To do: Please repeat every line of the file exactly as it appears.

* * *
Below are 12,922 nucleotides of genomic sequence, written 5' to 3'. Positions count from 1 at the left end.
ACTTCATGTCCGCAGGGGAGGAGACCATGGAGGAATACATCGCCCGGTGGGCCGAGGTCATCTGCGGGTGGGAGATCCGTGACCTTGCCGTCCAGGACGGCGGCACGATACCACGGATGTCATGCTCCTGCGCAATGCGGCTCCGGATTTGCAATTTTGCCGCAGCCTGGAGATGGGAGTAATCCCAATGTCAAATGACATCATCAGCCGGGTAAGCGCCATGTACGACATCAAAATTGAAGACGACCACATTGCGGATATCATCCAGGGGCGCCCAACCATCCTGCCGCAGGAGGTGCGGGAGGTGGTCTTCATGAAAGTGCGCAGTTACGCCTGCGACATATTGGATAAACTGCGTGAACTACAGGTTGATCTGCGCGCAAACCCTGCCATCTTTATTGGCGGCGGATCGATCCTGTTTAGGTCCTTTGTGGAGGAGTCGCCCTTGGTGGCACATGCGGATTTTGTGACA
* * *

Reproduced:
Below are 12,922 nucleotides of genomic sequence, written 5' to 3'. Positions count from 1 at the left end.
ACTTCATGTCCGCAGGGGAGGAGACCATGGAGGAATACATCGCCCGGTGGGCCGAGGTCATCTGCGGGTGGGAGATCCGTGACCTTGCCGTCCAGGACGGCGGCACGATACCACGGATGTCATGCTCCTGCGCAATGCGGCTCCGGATTTGCAATTTTGCCGCAGCCTGGAGATGGGAGTAATCCCAATGTCAAATGACATCATCAGCCGGGTAAGCGCCATGTACGACATCAAAATTGAAGACGACCACATTGCGGATATCATCCAGGGGCGCCCAACCATCCTGCCGCAGGAGGTGCGGGAGGTGGTCTTCATGAAAGTGCGCAGTTACGCCTGCGACATATTGGATAAACTGCGTGAACTACAGGTTGATCTGCGCGCAAACCCTGCCATCTTTATTGGCGGCGGATCGATCCTGTTTAGGTCCTTTGTGGAGGAGTCGCCCTTGGTGGCACATGCGGATTTTGTGACA